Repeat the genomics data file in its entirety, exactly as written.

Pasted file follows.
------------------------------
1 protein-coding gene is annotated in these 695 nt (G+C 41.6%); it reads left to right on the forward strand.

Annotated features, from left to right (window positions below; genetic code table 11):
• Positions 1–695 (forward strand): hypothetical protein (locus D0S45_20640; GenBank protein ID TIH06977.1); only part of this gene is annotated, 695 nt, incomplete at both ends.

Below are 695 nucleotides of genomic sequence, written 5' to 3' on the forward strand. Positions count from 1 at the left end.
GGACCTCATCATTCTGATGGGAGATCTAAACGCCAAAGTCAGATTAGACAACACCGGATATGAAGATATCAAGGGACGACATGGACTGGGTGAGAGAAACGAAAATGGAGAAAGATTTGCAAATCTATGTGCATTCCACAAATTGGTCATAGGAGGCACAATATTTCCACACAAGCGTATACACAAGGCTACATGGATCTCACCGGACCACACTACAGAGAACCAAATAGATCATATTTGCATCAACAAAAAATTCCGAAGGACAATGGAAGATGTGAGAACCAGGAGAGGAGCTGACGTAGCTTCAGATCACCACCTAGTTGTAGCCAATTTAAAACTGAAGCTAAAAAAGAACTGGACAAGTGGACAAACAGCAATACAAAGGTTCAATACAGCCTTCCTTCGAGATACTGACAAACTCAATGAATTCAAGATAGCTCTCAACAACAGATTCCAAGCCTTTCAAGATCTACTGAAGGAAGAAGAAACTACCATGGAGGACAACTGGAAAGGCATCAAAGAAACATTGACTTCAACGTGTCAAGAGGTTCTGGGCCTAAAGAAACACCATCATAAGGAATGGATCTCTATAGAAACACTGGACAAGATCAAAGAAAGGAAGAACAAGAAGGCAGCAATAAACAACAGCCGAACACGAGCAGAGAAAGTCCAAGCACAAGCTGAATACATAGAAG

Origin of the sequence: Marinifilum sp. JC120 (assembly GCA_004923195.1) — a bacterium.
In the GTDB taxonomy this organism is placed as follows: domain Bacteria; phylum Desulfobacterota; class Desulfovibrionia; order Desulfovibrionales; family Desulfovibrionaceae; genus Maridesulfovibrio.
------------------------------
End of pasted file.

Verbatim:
1 protein-coding gene is annotated in these 695 nt (G+C 41.6%); it reads left to right on the forward strand.

Annotated features, from left to right (window positions below; genetic code table 11):
• Positions 1–695 (forward strand): hypothetical protein (locus D0S45_20640; GenBank protein ID TIH06977.1); only part of this gene is annotated, 695 nt, incomplete at both ends.

Below are 695 nucleotides of genomic sequence, written 5' to 3' on the forward strand. Positions count from 1 at the left end.
GGACCTCATCATTCTGATGGGAGATCTAAACGCCAAAGTCAGATTAGACAACACCGGATATGAAGATATCAAGGGACGACATGGACTGGGTGAGAGAAACGAAAATGGAGAAAGATTTGCAAATCTATGTGCATTCCACAAATTGGTCATAGGAGGCACAATATTTCCACACAAGCGTATACACAAGGCTACATGGATCTCACCGGACCACACTACAGAGAACCAAATAGATCATATTTGCATCAACAAAAAATTCCGAAGGACAATGGAAGATGTGAGAACCAGGAGAGGAGCTGACGTAGCTTCAGATCACCACCTAGTTGTAGCCAATTTAAAACTGAAGCTAAAAAAGAACTGGACAAGTGGACAAACAGCAATACAAAGGTTCAATACAGCCTTCCTTCGAGATACTGACAAACTCAATGAATTCAAGATAGCTCTCAACAACAGATTCCAAGCCTTTCAAGATCTACTGAAGGAAGAAGAAACTACCATGGAGGACAACTGGAAAGGCATCAAAGAAACATTGACTTCAACGTGTCAAGAGGTTCTGGGCCTAAAGAAACACCATCATAAGGAATGGATCTCTATAGAAACACTGGACAAGATCAAAGAAAGGAAGAACAAGAAGGCAGCAATAAACAACAGCCGAACACGAGCAGAGAAAGTCCAAGCACAAGCTGAATACATAGAAG

Origin of the sequence: Marinifilum sp. JC120 (assembly GCA_004923195.1) — a bacterium.
In the GTDB taxonomy this organism is placed as follows: domain Bacteria; phylum Desulfobacterota; class Desulfovibrionia; order Desulfovibrionales; family Desulfovibrionaceae; genus Maridesulfovibrio.